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Formative and Summative Assessment

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Lori Logue

on 27 November 2015

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Transcript of Formative and Summative Assessment

Lori Logue HE 527
Formative and Summative Assessment
Two types of student assessment are formative and summative. There are benefits to both and appropriate times to use each assessment type.
Summative assessment means just what you might think it does. It is a summary, or a final assessment. These types of assessments generally include unit tests, midterm exams, final exams, portfolios, or other final evaluations.
What is formative assessment?
Formative assessment value-Provides continual, often informal feedback to let the instructor know if his or her students are learning and applying the relevant material and reaching the objectives.
Value of both assessments
Formative assessments occur throughout the course and offer the instructor clues about the levels of learning and comprehension with his or her students. Activities may include discussion boards, e-mails, and peer reviews. They are mainly informal and may use informal questioning as well. Lessons may occur which have students apply what they are learning (3).
What is summative assessment?
What is the Purpose?
Formative assessments can allow the instructor to change the course of the lesson or discussion to ensure that students are comprehending the material. This offers flexibility in activities and strives for a high level of achievement at the end of the class.
What is the Purpose?
Summative assessments are used at the end of a unit to determine the level of achievement for the desired skills. This assessment will "certify achievement, and often provide a basis for assigning course grades" (3).
Summative assessment-Informs the instructor of the overall achievement of his or her students. This allows the instructor to determine if current lessons are valuable to students or if lessons, activities, quizzes, tests, and other teaching modes should be adjusted.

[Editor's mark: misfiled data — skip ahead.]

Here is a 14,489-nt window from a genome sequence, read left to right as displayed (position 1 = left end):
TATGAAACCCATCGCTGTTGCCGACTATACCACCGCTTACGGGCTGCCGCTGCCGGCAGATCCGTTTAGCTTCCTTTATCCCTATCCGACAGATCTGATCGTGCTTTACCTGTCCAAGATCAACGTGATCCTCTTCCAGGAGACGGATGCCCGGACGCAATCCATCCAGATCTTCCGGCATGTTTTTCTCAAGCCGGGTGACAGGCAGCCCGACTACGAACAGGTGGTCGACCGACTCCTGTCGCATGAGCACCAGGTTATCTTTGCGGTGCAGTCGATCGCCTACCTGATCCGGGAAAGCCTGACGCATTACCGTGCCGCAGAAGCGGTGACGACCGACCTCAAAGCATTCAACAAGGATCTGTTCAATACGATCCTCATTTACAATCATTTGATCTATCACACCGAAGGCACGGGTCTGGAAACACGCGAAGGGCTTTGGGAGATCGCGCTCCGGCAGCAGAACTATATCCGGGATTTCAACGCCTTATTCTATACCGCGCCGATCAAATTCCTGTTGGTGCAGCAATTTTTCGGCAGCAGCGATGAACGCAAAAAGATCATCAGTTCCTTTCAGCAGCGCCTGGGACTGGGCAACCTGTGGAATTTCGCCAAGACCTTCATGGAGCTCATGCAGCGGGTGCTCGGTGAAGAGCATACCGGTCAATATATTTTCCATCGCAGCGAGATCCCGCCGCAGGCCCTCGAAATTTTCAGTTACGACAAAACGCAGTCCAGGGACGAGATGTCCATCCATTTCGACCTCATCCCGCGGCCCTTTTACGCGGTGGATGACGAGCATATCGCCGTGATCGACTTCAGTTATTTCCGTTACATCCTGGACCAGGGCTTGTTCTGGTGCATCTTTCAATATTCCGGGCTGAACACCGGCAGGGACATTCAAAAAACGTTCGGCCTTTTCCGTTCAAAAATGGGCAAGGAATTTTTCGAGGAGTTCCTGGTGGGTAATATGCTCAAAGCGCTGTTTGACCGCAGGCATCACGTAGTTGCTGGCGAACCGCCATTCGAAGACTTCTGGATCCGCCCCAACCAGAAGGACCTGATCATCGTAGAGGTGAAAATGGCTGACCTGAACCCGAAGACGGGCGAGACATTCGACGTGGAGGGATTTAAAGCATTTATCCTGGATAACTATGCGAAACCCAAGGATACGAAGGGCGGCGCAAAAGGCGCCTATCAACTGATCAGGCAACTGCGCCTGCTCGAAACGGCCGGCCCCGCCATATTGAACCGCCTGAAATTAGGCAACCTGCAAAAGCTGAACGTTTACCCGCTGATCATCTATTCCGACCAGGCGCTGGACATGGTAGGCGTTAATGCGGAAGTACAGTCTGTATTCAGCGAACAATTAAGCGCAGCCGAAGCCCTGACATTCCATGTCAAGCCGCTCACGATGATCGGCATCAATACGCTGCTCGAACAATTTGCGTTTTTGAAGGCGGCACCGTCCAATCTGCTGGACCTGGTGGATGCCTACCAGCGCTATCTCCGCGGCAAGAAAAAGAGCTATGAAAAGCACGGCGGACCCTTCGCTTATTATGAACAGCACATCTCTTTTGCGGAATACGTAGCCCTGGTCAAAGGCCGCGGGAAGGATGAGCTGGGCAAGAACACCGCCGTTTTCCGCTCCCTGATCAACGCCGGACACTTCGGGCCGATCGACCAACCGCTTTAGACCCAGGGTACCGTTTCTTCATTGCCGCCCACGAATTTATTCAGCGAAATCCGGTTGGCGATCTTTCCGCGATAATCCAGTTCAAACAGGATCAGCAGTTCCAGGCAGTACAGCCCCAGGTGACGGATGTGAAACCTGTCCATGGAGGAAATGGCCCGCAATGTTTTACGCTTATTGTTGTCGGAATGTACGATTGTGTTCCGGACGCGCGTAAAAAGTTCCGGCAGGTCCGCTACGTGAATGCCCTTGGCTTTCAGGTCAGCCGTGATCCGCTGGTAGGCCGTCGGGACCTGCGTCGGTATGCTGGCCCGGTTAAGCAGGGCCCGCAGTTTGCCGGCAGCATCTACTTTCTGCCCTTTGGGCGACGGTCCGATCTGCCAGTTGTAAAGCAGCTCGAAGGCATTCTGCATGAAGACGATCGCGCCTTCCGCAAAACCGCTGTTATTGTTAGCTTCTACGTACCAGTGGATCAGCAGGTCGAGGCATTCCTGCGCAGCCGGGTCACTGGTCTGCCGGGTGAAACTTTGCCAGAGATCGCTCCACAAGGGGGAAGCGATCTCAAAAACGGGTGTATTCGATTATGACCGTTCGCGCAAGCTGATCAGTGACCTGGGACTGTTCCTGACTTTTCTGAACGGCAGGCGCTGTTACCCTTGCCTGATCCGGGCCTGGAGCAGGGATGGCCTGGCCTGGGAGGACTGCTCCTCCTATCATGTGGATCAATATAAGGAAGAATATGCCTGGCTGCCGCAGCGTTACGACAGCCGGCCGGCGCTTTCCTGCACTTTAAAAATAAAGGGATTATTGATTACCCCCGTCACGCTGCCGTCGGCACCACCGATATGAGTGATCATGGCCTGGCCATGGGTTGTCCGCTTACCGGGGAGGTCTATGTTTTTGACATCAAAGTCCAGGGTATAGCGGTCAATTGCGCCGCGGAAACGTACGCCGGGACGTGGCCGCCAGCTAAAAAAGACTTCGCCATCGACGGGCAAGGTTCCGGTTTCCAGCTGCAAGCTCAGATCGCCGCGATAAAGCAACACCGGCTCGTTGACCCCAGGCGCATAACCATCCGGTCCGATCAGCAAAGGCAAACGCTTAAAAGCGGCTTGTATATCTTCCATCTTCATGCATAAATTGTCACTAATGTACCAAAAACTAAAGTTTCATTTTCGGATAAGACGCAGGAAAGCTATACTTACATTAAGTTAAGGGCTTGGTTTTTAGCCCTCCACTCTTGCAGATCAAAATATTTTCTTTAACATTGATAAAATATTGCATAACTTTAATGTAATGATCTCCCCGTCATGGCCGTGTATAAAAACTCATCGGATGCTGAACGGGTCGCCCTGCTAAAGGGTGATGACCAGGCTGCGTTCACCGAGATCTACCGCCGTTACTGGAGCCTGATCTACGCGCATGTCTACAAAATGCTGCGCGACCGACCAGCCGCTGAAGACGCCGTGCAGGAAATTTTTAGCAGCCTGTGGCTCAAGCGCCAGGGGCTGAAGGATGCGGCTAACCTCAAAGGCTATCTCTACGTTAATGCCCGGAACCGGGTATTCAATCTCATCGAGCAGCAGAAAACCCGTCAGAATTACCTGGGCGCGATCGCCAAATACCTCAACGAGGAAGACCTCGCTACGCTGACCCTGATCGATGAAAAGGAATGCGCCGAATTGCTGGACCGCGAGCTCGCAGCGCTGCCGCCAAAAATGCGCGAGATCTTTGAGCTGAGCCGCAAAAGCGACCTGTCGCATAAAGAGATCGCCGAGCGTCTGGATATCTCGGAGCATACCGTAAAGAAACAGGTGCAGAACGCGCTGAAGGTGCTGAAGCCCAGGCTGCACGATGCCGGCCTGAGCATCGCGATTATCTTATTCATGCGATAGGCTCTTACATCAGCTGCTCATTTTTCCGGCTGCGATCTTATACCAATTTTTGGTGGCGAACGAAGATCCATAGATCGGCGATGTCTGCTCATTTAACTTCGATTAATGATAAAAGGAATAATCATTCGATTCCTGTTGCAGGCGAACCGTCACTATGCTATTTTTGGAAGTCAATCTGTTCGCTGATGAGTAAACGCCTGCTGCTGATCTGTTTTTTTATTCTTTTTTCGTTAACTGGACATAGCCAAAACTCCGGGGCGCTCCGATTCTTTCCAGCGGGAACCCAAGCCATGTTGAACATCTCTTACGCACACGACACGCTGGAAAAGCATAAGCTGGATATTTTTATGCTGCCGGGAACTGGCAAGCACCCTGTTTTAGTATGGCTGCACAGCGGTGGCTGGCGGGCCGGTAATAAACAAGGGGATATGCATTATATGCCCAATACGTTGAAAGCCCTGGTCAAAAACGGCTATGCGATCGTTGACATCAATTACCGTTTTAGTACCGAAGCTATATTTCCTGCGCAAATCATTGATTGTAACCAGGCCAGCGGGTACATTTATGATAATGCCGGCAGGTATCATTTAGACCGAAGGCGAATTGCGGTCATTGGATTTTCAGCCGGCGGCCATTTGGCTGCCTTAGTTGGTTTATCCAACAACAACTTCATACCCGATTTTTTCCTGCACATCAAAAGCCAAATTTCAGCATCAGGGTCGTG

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References
3. Oosterhof, A., Conrad, R., & Ely, D. (2008). Assessing learners online. Upper Saddle River, NJ: Pearson.
Importance of Descriptive Feedback
In addition, students need feedback for summative assessments, so they can understand what they may not have learned and know where to continue their study in that area.

If a student does not get constructive, on-going feedback, he or she will continue making the same mistakes and may falter in reaching the course outcomes.
Students need continual and descriptive feedback throughout their courses. Without detailed feedback, they do not know where they are succeeding and where they can improve.
1. Agulair, D. (2014). Compare formative and summative assessments.
Disadvantages include:
May be difficult to motivate
students' performance on low
stake assignments

Time consuming for instructor to
provide effective feedback

Intensive dedication required to
continue ongoing assessment

May not be practical for large
enrollment classes
Advantages include:
Identification of conceptual errors

Active reflection on effectiveness of instruction

Feedback enhances learning

Low stake nature prevents
motivation for student
cheating.
Advantages and Disadvantages of Formative Learning
2. Mandernach, B. J. (2003). Formative assessment in the classroom. Retrieved from Park University Center for Excellence in Teaching and Learning
(2)
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